There are many bootcamp programs in Spokane out there that pull you out of your day-to-day life to teach you how to lose weight. While these programs do work while you are there, once you are thrust back into the real world, keeping the weight off might not be so easy. Here are some tips to keeping the weight off!
Obstacle #7 Ever since the recent headlines, you’ve been popping M&Ms like they’re Advil
What’s wrong with that? You’ve heard the news: Cocoa can lower blood pressure; reduce the risk of heart attack, stroke, diabetes, and dementia; and possibly even prevent cancer. But the research isn’t as delicious as it seems. The cocoa-bean products used in the studies are a far cry from the highly processed chocolate candy you find on the shelves of your local store. Milk chocolate contains about 150 calories and 10 grams of fat per ounce.
The key here is small doses. Dark chocolate, which retains more of the bean during processing, generally has slightly less fat and fewer calories than milk chocolate-plus, it’s richer, so less goes a longer way. We like CocoaVia’s Crispy Chocolate Bar (90 calories, 5 g fat) or Hershey’s Special Dark Chocolate Stick (60 calories, 3.5 g fat). If dark doesn’t do it for you, opt for low-cal choices.
Obstacle #8 You think “water-rich diet” means more trips to the cooler
What’s wrong with that? Water in your glass is great, but water in your food can have serious slimming power. In a new American Journal of Clinical Nutrition study, obese women ages 20 to 60 were told to either reduce their fat intake or increase their intake of water-rich foods, such as fruits and veggies. Although they ate more, women in the water-rich group chose foods that were more filling-yet had fewer calories-so they still lost 33 percent more weight in the first 6 months than the women in the reduced-fat group.
Fill up on food that’s high in H2O. Some good choices in addition to fruits and veggies: broth-based, low-sodium soups; oatmeal and other whole grains; and beans.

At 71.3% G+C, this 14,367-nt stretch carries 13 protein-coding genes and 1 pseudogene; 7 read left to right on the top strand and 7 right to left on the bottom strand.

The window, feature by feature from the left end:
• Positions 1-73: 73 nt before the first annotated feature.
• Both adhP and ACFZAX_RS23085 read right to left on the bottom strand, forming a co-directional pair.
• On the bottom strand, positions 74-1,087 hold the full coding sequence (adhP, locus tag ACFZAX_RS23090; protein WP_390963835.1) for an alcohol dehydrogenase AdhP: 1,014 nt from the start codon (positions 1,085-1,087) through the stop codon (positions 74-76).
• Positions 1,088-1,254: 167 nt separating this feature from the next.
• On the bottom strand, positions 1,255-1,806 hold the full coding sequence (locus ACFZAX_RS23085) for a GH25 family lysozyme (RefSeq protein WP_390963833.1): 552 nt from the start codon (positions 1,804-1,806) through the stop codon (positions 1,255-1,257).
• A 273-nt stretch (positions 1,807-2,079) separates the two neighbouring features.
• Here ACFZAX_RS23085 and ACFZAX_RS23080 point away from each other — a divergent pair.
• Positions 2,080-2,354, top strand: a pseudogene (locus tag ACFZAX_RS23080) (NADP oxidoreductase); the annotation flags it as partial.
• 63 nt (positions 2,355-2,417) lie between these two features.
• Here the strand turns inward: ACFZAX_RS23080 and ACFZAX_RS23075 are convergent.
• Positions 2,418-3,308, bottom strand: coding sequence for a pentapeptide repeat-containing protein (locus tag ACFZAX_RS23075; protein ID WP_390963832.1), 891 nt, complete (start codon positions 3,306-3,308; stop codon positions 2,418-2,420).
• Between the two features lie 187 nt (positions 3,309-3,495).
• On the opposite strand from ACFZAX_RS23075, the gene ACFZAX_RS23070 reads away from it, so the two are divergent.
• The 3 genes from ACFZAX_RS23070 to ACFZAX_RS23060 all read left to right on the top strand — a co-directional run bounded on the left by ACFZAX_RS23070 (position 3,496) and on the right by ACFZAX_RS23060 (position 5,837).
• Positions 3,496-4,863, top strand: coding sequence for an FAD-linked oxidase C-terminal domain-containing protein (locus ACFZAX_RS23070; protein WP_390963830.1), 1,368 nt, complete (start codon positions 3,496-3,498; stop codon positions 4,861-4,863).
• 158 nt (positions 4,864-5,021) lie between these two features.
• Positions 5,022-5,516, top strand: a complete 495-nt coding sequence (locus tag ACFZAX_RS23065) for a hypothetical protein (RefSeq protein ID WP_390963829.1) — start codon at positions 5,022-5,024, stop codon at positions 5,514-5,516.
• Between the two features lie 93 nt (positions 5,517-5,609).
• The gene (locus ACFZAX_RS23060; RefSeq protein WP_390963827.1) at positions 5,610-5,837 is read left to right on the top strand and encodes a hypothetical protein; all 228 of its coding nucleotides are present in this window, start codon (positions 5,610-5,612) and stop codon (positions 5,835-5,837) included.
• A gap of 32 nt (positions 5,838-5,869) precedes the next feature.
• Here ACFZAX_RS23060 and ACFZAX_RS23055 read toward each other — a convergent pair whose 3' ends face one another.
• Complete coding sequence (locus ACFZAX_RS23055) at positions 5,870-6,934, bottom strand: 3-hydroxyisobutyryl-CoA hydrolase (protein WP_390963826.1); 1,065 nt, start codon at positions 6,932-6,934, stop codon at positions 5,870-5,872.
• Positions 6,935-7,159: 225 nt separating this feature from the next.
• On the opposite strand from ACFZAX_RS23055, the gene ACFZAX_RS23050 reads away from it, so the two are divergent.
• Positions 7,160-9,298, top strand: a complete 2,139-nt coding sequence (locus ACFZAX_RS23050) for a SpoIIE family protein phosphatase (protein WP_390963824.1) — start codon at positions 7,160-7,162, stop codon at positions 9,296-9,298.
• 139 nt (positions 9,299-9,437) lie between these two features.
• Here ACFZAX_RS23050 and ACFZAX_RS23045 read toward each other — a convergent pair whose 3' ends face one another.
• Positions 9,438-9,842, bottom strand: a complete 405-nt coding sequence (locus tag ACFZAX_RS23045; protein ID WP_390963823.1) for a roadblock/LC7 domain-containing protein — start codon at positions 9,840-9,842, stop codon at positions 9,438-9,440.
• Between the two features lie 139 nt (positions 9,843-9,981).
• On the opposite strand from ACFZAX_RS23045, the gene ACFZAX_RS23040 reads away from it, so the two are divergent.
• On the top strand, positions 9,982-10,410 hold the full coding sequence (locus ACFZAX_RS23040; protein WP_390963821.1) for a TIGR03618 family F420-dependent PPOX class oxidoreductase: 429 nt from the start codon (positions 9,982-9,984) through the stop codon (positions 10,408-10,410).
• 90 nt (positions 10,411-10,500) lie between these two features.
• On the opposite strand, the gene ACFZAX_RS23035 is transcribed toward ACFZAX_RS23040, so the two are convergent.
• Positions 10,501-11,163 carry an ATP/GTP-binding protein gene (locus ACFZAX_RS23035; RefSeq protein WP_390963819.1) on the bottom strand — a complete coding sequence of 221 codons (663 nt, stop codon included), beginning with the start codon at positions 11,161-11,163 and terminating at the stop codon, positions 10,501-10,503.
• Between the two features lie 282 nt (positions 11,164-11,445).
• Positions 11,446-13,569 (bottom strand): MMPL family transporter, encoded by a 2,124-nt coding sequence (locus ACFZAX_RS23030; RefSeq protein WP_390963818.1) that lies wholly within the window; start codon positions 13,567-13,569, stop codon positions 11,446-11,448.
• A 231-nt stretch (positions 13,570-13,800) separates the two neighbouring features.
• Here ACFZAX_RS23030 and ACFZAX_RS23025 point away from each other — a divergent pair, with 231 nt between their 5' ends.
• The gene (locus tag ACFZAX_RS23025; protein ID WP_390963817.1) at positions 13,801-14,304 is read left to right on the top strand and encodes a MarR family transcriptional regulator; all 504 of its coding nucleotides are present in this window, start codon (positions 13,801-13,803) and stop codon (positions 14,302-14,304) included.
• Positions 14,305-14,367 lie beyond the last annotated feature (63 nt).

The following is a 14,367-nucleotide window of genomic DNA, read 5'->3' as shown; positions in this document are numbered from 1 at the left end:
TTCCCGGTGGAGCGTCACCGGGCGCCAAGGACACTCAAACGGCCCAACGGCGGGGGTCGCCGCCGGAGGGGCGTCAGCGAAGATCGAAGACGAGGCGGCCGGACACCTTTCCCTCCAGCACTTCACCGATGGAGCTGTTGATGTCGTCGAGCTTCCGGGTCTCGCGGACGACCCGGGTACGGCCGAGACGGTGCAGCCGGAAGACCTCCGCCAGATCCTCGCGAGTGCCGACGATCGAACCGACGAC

Obstacle #9 You give up junk food today but put off joining a gym until January
What’s wrong with that? Tackling one goal at a time is supposed to help you succeed. But new research published in the Archives of Internal Medicine bucks that conventional wisdom. In a study of more than 200 people who smoked, had high blood pressure, and weren’t extremely active, one group was asked to quit the butts, cut back on dietary sodium, and increase physical activity all at once. Another group addressed one bad habit at a time. The group that tackled all their problems simultaneously had the higher success rate after 18 months.
Combining your goals may work for the same reason job negotiations do: When you ask for everything, you’re more likely to get something. Put this thinking to the test by creating a healthy eating and exercise plan and throwing all your energy into following both. Zach Hunt with Physzique Personal Fitness can help you reach your goals.
Obstacle #10 You never think about potassium
What’s wrong with that? A recent Canadian study concluded that getting more potassium might help lower your weight and blood pressure. Levels measured in study participants were proportional to their diet and weight. The richest sources of potassium are beans, vegetables, and fruit, so the person with high potassium levels is consuming a lot of these foods, which are low in calories and are the most filling.
You should aim for 4,700 milligrams of potassium each day. Spokane super supplements may help you hit that target, but doctors don’t recommend them for everyone. Try filling up on white beans (1 cup: 1,000 mg potassium), winter squash (1 cup: 494 mg), spinach (1 cup: 840 mg), baked potato with skin (926 mg), yogurt (1 cup: 600 mg), halibut (4 ounces: 566 mg), and OJ (1 cup: 473 mg).